Published March 11, 2020 by Bowdoin Magazine

Maine Field Notes

BOC Illustration

We’d be hard-pressed to find anyone at Bowdoin who’s logged more Maine miles than Bowdoin Outing Club Director Michael Woodruff ’87 and his assistant directors. Woodruff, who has thirty-two years of BOC trips in the books, and his intrepid staff cover hundreds of miles of Maine trails, roads, and waterways every year, sharing them with students and others in the Bowdoin community.

Artist Susan Coyne ’07, a former “BOC-er” herself, illustrates a few of the BOC’s favorite spots and memorable experiences along the way.

Below the slideshow of Susan's illustrations we've listed a few additional favorites that we didn't have room for in the print edition.

Additional BOC Favorite Spots and Moments

  • Most awesome sunset: Flagstaff Lake, Rangeley
  • Most mosquitos encountered: Moose River Bow Loop (north of Jackman)
  • A favorite spot: Seboomook section of the West Branch of the Penobscot River, where huge flotillas of Bowdoin rafts and kayaks gather
  • Favorite breakfast sandwich: Douin’s Market and Diner, New Sharon. Back story: It appears as a normal biscuit, egg, and cheese (and for some, sausage) sandwich, but there’s something magical about it and it became a tradition, especially with skiers heading to the mountains.
  • Baking a birthday cake on a Whisperlite stove. Assistant director Stacey Linehan had a birthday with a leadership training group on Crow Island one year and they baked her a birthday cake. “I was super proud as I had been working hard to teach people to cook and bake in the field," she said.
  • “There are some incredible drives across Maine. Three of my favorites are: Route 26 through Grafton Notch from Newry to Upton (and on to Errol, NH); Route 17 over the Height of the Land from Mexico to Oquossoc; and Route 11 from Fort Kent to Sherman. If you have not been on any of these roads, and you like rural scenery and driving, you need to check these out. They don't necessarily get you anywhere (although I always have a destination in mind when I have driven them), but it is often the journey that counts.” —Mike Woodruff '87
  • “Another road worth mentioning is Route 6, between Jackman and Greenville, which follows the Moose River down to Moosehead Lake. Last fall, I saw the first and only lynx I have seen in Maine along that stretch of road before we got to Brassua Lake. Like many wildlife sightings, it was a surreal moment, as the lynx emerged from a culvert onto the edge of the road. Tess Hamilton ’16 exclaimed "There's a lynx!," and for a long magical moment I was looking at an animal I had been hoping to see for decades. (We’d stopped, as there was no other traffic on this oft-deserted stretch!)”
  • Favorite scenic view: Gulf Hagas, the "Grand Canyone of the East."
  • Favorite stargazing spot: Crystal Springs Farm Trails, Brunswick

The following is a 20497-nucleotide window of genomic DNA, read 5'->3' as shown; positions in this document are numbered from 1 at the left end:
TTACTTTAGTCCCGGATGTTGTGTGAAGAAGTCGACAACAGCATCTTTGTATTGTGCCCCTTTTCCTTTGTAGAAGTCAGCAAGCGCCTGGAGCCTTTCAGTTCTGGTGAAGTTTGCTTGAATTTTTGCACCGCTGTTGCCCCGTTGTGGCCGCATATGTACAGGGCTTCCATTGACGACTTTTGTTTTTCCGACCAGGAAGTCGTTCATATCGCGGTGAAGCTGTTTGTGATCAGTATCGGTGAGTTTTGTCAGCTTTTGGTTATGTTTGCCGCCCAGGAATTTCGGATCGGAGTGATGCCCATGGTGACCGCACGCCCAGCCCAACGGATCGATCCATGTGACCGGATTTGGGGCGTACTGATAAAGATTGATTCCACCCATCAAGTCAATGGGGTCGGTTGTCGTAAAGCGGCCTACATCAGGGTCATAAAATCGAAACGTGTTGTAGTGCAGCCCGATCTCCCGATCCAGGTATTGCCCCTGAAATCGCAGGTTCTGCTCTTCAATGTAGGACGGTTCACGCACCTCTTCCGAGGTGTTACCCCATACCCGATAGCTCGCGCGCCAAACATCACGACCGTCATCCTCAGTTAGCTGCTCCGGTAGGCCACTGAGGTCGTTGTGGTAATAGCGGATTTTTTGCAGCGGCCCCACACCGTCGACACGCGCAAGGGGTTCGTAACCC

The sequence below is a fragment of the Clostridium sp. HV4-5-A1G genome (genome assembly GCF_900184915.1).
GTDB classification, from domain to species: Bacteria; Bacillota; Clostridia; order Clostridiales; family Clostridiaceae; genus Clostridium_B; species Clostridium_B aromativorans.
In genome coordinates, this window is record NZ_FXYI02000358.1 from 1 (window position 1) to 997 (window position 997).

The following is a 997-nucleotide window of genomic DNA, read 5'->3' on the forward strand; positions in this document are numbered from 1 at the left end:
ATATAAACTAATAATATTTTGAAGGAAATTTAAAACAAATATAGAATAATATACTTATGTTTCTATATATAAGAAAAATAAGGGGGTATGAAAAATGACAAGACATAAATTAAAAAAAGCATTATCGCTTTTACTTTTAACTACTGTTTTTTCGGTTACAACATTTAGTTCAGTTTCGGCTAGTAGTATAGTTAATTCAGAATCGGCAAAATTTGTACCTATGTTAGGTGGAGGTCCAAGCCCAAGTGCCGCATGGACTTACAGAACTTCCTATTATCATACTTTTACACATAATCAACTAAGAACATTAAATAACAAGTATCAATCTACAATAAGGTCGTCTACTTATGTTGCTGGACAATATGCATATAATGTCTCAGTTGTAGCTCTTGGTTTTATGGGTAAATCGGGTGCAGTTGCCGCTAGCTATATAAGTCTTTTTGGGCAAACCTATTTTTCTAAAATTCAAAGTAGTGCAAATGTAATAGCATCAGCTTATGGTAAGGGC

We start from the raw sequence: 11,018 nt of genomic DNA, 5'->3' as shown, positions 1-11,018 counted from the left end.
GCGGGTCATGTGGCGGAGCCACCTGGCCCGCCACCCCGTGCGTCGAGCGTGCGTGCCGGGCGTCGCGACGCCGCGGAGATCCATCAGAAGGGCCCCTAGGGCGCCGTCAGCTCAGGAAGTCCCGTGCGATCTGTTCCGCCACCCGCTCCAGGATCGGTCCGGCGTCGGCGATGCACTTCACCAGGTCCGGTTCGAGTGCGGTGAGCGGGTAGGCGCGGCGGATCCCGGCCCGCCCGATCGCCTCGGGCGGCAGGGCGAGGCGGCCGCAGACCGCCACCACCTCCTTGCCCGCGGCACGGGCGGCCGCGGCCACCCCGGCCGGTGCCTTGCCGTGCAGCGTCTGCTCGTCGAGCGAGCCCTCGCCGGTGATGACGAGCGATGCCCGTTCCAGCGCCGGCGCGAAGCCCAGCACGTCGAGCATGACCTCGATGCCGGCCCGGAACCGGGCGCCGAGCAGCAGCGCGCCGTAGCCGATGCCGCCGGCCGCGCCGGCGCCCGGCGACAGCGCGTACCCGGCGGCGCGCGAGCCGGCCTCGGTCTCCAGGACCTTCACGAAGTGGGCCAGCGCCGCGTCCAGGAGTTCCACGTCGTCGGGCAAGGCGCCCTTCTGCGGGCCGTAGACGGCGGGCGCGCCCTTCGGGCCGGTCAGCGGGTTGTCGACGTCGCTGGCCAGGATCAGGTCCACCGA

• “In Grafton Notch one winter, hiking after dark after a day of ice climbing, an owl flew across my path leaving the most perfect imprint of its wings in the newly fallen snow.” —Laura (Jeffris) Schoene ’05
  • Paddling a canoe around a moose in the middle of rapids on the Allagash River. 
  • Sewell pond (Georgetown Island), a classic swimming hole.
  • "In February, 1993 we took our first overnight hiking trip to Whitecap Mountain in the Mahoosucs (near Sunday River). We bushwhacked to the summit from the parking lot at Screw Auger Falls in Grafton Notch. It turned out to be a frigid weekend with temperatures dipping to minus 30–40 degrees F.  We were not well prepared, with sleeping bags that were probably rated to 20 degrees and tarps as cover. We tried to sleep, but we were so cold and the sleeping bags so old and ratty, we could see the moon shining through them as we laid there trying to get warm. We filled our water bottles with boiling water but they quickly froze and gave us little heat.  It was so cold that we had to get up often and do jumping jacks and keep the stove burning to keep hot drinks flowing.  We shoveled snow and built a snow cave and took turns lying in there to get out of the wind.  We considered packing up and leaving in the night, but decided it was too dangerous, especially given that the cold had killed most of our batteries and we were without headlights. We waited for the first rays of the sun to hit, then quickly packed up and headed down the mountain." —Lucretia Woodruff

Bowdoin Outing Club contributors:

  • Michael Woodruff ’87 (director, 1992–present)
  • Lucretia Woodruff (assistant director, 1992–2000)
  • Stacy (Kirchener) Linehan (assistant director, 2000–2005)
  • Megan Hayes ’03 (assistant director, 2005–2007)
  • Laura (Jeffris) Schoene ’05 (assistant director, 2005–2008)
  • Bree Simmons (assistant director, 2007–2010)
  • Devin Farkas (assistant director, 2010–2013)
  • Sarah Johnson ’13 (assistant director 2013–2016)
  • Adam Berliner ’13 (assistant director 2015–2018)
  • Anna Bastidas (assistant director, 2016–present)
  • Tess Hamilton ’16 (assistant director, 2018–present)

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This story first appeared in the Winter 2020 issue of Bowdoin Magazine. Manage your subscription and see other stories from the magazine on the Bowdoin Magazine website.